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Banks May Need Capital Backstops for Stress Test, Enria Says

Sept. 30 (Bloomberg) -- European banks may need to raise capital after combined stress tests and asset quality reviews from the European Banking Authority and European Central Bank next year, Andrea Enria, the EBA chairman said.

The EBA’s stress test and ECB’s asset quality review will “run in the same time,” Enria told lawmakers in Brussels today, with the two institutions preparing a “single outcome” for each bank.

“There is a very very strong capital buffer already there to absorb losses,” he said. “But still there could be cases where banks need to strengthen their capital.

As the ECB prepares to take over supervision of all euro-area lenders in 2014, it will begin a three-phased analysis of the institutions coming under its umbrella. As laid out by Executive Board member Yves Mersch in August, the central bank will start with a risk review before analyzing banks’ balance sheets and conducting stress tests in collaboration with the London-based EBA.

The Single Supervisory Mechanism is a step toward a planned European banking union that is supposed to sever the link between banks and sovereign debt.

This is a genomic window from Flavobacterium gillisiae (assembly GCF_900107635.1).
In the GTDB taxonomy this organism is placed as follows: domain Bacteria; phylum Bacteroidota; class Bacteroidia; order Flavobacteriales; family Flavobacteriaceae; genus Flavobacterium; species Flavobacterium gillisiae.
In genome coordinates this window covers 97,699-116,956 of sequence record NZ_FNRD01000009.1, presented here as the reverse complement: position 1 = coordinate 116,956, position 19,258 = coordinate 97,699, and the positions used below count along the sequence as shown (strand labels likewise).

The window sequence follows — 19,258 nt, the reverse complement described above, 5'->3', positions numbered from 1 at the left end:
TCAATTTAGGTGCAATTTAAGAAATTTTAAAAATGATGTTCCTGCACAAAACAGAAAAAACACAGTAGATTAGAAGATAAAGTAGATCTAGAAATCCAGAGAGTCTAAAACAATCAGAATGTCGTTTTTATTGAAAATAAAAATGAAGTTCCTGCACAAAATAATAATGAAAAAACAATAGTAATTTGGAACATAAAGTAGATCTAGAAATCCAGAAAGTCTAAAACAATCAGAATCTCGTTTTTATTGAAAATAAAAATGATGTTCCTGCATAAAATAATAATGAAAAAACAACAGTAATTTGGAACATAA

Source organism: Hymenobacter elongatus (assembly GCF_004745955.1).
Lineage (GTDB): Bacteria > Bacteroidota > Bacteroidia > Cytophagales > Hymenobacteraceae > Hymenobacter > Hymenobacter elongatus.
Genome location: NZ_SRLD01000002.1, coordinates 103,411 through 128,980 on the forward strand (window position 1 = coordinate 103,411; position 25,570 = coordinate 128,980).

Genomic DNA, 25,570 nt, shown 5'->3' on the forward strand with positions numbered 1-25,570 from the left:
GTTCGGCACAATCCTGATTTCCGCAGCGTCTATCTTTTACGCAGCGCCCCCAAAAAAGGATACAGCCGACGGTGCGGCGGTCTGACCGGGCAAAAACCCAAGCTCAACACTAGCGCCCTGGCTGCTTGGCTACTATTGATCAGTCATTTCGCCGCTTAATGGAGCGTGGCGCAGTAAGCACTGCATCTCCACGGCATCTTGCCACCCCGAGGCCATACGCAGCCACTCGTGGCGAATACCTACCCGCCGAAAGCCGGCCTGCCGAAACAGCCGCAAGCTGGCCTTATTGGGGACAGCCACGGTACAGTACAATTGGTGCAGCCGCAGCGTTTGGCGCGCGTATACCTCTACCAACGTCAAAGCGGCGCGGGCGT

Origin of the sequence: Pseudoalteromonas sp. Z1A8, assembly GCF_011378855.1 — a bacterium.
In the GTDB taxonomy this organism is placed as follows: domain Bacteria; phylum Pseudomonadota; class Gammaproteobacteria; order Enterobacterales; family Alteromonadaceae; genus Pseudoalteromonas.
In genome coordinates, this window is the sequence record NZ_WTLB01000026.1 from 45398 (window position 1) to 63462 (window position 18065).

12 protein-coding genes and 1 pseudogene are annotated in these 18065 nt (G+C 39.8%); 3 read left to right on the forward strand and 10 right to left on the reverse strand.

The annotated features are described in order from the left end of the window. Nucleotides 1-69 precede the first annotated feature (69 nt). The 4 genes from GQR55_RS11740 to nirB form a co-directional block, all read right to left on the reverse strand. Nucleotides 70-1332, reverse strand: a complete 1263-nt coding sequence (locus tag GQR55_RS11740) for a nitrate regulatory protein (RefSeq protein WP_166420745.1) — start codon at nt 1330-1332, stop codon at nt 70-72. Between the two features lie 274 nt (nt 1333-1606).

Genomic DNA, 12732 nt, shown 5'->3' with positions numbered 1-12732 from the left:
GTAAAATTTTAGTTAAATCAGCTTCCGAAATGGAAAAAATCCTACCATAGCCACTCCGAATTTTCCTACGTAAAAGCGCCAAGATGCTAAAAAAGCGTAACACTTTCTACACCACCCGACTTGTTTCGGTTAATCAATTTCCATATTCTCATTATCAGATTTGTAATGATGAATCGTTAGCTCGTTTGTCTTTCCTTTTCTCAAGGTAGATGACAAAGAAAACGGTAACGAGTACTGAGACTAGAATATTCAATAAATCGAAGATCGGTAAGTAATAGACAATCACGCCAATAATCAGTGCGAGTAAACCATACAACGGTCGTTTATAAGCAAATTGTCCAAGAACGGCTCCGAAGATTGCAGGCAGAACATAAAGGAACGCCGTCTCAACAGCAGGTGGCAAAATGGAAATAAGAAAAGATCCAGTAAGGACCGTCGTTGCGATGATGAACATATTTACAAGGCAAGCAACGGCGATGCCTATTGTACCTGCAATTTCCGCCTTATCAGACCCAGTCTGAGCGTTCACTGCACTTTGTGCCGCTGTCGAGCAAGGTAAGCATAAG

The quality of next year’s European bank stress tests depends on how well the European Central Bank carries out its review of lenders’ balance sheets, Enria said responding to questions from lawmakers in the European Parliament today.

‘‘The stress test results could be only as good as the asset quality review which is backing these results,” Enria said. “And if there is not a serious assessment of banks” then the stress test “cannot be reliable,” he said.

Michel Barnier, the EU’s financial services chief, put forward plans earlier this year to centralize crisis management of banks in the euro area, including through setting up a common 55 billion euro ($74.5 billion) fund, financed by levies on banks. Nations are also working on the details for how the euro area’s bailout fund for governments, the European Stability Mechanism, can directly lend to banks.

Enria, previously head of the supervisory regulations and policies department at the Bank of Italy, said he’s “still dreaming of the moment when we will have a European backstop in place.”

To contact the reporters on this story: Ben Moshinsky in London at bmoshinsky@bloomberg.net; Jim Brunsden in Brussels at jbrunsden@bloomberg.net

To contact the editor responsible for this story: Anthony Aarons at aaarons@bloomberg.net

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